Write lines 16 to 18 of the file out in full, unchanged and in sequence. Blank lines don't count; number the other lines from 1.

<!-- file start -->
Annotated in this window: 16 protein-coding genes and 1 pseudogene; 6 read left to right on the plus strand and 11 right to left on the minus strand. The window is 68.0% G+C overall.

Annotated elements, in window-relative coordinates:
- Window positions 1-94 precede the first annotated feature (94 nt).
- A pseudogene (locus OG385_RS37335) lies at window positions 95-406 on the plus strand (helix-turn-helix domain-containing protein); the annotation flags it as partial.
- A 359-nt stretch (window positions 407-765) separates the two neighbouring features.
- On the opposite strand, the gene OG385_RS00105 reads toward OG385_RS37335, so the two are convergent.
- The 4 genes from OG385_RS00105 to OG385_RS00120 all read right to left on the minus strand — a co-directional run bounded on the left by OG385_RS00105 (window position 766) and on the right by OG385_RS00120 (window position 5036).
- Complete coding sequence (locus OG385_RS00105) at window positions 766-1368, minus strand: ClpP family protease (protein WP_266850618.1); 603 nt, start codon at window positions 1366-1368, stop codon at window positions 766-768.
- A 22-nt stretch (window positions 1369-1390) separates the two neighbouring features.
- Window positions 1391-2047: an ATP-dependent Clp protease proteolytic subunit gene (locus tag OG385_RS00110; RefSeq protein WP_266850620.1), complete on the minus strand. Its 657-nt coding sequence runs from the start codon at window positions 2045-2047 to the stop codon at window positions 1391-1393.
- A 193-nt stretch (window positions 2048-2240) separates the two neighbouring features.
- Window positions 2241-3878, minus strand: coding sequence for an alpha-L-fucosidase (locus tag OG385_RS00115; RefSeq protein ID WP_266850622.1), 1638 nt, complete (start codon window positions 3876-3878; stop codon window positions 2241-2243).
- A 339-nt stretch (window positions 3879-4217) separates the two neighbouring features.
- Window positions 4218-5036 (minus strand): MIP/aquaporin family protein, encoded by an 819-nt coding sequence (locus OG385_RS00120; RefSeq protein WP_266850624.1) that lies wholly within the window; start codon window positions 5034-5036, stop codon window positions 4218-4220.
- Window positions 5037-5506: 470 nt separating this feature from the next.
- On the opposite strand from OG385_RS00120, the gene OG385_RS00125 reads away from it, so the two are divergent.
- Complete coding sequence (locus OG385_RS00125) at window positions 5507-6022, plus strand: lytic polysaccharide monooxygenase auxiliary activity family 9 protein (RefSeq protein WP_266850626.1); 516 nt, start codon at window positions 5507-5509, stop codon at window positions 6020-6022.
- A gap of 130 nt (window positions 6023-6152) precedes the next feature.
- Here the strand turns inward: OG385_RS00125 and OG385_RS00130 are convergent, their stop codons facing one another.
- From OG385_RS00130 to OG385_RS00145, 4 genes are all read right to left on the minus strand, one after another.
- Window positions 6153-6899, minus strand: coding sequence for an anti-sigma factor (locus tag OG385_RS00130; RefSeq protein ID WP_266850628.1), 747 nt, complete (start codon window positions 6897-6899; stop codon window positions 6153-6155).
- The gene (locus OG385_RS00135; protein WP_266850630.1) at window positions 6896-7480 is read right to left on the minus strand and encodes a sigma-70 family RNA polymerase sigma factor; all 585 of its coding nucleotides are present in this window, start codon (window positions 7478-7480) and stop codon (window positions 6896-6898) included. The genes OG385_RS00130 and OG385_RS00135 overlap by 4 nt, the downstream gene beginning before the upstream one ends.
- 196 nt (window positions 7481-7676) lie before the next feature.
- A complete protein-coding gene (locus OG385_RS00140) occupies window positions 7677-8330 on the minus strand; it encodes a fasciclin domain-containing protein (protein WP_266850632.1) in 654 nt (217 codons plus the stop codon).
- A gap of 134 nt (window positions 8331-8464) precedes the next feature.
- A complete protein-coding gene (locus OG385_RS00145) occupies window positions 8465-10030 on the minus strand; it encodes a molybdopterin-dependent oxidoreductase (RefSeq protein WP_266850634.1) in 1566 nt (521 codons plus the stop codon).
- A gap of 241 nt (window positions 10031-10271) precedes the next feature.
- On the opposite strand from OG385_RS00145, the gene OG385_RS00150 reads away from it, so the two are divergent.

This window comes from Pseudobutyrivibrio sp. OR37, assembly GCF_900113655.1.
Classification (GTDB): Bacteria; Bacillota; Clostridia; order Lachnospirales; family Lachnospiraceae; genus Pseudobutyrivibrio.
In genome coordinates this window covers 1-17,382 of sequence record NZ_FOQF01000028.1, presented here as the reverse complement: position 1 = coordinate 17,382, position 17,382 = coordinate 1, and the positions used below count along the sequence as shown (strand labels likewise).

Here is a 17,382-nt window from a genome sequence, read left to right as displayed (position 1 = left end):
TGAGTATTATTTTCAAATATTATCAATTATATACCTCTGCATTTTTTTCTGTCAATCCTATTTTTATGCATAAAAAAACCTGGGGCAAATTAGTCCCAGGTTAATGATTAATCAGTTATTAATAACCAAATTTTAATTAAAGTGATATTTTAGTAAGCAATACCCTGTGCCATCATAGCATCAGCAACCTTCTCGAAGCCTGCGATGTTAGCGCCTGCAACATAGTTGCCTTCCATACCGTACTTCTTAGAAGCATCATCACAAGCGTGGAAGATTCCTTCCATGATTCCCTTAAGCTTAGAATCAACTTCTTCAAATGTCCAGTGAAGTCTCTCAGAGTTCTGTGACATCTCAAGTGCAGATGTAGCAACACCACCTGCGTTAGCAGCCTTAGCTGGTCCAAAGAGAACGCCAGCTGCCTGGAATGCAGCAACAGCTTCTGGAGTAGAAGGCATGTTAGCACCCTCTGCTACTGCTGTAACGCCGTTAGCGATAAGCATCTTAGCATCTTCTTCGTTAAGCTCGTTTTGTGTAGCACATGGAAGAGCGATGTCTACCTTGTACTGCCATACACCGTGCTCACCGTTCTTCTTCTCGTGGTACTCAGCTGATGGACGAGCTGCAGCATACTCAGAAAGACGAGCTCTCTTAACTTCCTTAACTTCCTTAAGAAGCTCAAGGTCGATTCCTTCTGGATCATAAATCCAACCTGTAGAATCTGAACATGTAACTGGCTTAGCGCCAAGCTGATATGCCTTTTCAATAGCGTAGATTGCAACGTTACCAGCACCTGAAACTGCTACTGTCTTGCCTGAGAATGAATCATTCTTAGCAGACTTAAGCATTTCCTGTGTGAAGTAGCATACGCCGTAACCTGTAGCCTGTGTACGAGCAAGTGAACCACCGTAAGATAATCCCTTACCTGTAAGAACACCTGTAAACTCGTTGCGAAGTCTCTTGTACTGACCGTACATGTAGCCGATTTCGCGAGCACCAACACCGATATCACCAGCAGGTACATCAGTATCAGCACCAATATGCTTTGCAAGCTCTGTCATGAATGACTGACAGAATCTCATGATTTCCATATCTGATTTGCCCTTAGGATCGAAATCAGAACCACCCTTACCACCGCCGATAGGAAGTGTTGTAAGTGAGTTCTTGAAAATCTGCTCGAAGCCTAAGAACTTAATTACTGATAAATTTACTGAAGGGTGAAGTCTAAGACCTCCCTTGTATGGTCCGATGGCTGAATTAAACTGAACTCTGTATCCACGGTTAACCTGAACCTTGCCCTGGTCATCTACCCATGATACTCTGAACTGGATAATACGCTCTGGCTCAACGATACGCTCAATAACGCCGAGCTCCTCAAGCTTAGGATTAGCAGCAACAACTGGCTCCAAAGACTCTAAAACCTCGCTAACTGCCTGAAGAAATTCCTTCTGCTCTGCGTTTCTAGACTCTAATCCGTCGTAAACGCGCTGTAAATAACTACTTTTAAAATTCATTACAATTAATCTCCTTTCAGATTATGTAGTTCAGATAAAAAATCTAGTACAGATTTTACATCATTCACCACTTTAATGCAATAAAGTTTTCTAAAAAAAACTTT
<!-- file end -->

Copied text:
- On the opposite strand from OG385_RS00120, the gene OG385_RS00125 reads away from it, so the two are divergent.
- Complete coding sequence (locus OG385_RS00125) at window positions 5507-6022, plus strand: lytic polysaccharide monooxygenase auxiliary activity family 9 protein (RefSeq protein WP_266850626.1); 516 nt, start codon at window positions 5507-5509, stop codon at window positions 6020-6022.
- A gap of 130 nt (window positions 6023-6152) precedes the next feature.